Notes about writing a technical blog

So here I am, 5 months after kicking off this blog. I have to say that I have a renewed respect for the people who are able to consistently generate useful content day after day. Wow.

Writing the 5 part series Transformations of Networking was a lot more work than I expected. The idea came to me when I considered how much the hub, the switch and the layer3 switch changed networking — and how much these technologies still resemble each other. But I constantly worried about the data that I left out, and the feel of the series at the end changed, as the topics went from networking technology that is long gone to stuff that I’m working on right now. So instead of a history of networking, it blended into today’s networking and these things that we’re going to continue doing into the future.

Another challenge is that I’m not seeking to be funny, or sarcastic, or scathing. I’m just trying to provide something that will be useful to a new network engineer, and maybe even my peers. So that meant that I had to seek out and find the information that was useful, without rehashing what is already available — this is why you’ll see many references to sites that I consider authoritative, and sites that should be unbiased enough to give a fair understanding of the networking world.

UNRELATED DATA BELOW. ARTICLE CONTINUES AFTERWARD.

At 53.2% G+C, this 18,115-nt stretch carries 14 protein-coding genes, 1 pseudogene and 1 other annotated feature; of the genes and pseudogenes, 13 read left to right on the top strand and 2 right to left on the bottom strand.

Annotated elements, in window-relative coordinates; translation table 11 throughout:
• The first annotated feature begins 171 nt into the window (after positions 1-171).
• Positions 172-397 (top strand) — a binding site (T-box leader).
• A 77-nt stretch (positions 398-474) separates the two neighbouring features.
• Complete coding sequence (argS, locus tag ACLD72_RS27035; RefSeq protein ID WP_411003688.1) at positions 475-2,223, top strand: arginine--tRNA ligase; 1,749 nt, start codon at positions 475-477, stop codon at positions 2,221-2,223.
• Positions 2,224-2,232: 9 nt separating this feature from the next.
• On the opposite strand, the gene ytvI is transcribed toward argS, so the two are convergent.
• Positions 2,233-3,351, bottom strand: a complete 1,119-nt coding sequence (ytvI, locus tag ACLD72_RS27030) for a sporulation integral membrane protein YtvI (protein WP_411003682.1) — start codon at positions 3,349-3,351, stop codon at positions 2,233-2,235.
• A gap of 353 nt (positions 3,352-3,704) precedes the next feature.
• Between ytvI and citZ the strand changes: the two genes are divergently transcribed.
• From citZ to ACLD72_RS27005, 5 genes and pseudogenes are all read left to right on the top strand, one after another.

Nonetheless, there are lots of things to write about so I’m going to go on, and using these articles as a base I can go forward and write about fun stuff like high-availability, IP telephony, network security and on and on. My plan is to release an article every week (technical one week and something more personal the next) on Thursday mornings. So keep watching and waiting.

Lastly, I sure would like some commentary, so this doesn’t seem so much like a one-way conversation — and I can tell from Google Analytics that you’re visiting. The site should be able to handle your questions so if you think I’ve gone wrong somewhere, or if you need clarification on something then by all means let me know.


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